'Crossed the line': Tiger Woods hits out after George Floyd 'tragedy'

·2-min read
Tiger Woods, pictured here during 'The Match' golf event for charity.
Tiger Woods has spoken out amid the violence after George Floyd's death. Image: Getty

Tiger Woods is the latest sporting star to call for change to create a “safer, unified society” after the death of George Floyd.

Woods said on Monday he has always respected US law enforcement but that their use of force on Floyd clearly crossed a line.

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Floyd died on May 25 in Minneapolis after a white police officer pressed his knee into the 46-year-old African-American man's neck while he was handcuffed and saying that he couldn't breathe.

“I have always had the utmost respect for our law enforcement,” 15-times major champion Woods said in a post on Twitter.

“They train so diligently to understand how, when and where to use force.

“This shocking tragedy clearly crossed that line.”

Tiger Woods hopes tragedy can spark change

Numerous prominent athletes, including NBA great Michael Jordan, Formula One champion Lewis Hamilton and Australian driver Daniel Ricciardo, have spoken out in recent days as anti-police brutality and anti-racism marches and rallies boiled over across the country.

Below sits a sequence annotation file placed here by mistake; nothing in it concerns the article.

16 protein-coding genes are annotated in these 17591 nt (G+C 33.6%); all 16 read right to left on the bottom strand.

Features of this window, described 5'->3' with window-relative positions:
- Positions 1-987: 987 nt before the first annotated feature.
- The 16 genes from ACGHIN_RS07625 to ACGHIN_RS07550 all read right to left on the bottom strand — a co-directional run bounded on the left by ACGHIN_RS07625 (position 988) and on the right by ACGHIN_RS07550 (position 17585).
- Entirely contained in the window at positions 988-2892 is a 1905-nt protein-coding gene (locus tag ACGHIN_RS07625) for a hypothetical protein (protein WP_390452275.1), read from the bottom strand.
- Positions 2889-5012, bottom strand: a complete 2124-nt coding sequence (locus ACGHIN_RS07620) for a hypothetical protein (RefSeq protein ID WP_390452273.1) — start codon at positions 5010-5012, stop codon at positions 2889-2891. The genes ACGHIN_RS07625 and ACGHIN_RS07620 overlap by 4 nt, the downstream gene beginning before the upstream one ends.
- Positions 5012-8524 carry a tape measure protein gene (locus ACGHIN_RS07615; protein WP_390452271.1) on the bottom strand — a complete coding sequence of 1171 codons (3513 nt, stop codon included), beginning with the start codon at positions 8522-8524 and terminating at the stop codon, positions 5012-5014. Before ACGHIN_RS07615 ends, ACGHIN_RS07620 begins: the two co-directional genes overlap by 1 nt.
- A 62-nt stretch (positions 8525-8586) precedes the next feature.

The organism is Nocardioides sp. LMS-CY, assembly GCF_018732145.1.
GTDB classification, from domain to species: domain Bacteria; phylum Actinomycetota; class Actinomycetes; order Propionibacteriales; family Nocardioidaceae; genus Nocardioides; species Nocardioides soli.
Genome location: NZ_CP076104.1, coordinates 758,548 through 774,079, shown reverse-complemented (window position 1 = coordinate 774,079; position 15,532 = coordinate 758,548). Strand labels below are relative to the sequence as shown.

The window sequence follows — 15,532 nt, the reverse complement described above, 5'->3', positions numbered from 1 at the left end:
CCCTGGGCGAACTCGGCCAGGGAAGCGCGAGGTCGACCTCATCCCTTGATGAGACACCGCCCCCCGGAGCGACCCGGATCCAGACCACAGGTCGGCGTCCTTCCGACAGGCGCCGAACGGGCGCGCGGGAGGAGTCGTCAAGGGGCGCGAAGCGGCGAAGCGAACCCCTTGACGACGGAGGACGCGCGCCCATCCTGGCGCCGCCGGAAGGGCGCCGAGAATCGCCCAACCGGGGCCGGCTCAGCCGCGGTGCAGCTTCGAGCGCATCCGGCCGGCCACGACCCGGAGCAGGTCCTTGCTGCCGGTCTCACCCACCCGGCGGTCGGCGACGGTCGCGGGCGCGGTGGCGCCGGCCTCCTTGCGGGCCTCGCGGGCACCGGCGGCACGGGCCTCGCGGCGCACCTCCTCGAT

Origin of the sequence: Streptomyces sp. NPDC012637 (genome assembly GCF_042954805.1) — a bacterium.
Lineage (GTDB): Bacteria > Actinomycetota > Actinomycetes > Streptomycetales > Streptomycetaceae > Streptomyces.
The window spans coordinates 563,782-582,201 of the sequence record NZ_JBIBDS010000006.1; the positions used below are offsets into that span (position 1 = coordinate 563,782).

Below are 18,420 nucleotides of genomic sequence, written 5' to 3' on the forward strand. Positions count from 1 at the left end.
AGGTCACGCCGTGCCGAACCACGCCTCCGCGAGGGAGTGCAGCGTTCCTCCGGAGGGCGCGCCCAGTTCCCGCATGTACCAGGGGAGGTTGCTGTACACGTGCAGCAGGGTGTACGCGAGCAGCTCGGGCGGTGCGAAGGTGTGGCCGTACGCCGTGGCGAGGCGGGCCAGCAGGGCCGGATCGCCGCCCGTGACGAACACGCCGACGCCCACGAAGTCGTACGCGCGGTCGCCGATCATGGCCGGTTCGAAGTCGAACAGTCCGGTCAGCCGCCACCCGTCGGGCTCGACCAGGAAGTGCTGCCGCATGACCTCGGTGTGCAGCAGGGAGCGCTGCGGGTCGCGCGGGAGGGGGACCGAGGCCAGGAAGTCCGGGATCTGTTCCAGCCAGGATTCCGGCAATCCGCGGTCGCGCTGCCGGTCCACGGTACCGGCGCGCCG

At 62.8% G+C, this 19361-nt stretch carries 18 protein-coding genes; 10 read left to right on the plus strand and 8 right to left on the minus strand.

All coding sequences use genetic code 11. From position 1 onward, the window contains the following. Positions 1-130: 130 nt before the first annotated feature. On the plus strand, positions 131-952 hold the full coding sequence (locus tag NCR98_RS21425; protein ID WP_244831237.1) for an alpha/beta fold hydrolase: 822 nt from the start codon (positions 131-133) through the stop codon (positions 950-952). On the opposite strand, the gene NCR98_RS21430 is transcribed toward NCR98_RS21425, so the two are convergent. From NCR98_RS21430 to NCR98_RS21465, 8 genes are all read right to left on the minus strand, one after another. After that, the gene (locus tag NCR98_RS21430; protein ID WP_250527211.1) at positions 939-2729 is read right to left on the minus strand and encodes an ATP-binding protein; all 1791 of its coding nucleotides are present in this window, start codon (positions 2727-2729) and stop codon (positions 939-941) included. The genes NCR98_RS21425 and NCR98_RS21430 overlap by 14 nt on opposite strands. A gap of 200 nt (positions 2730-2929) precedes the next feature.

Liverpool players took a knee at Premier League training on Monday while Manchester United stars Marcus Rashford and Paul Pogba took to social media to voice their stance against racism.

Former five-division world champion boxer Floyd Mayweather has also offered to cover Floyd's funeral costs.

A crowd, pictured here listening as speaker during a protest after the death of George Floyd.
A crowd listens as speaker during a protest after the death of George Floyd. (Photo by Stephen Maturen/Getty Images)

“I remember the LA riots and learned that education is the best path forward,” said Woods, 44, referring to six days of civil disturbances in 1992 after four white police officers were acquitted of beating African-American man Rodney King.

“We can make our points without burning the very neighbourhoods that we live in.

“I hope that through constructive, honest conversations we can build a safer, unified society,” added Woods, who in 1997 at 21 became the first black golfer to win the Masters in 1997.

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Minneapolis police officer Derek Chauvin was charged on Friday with third-degree murder in the death of Floyd.

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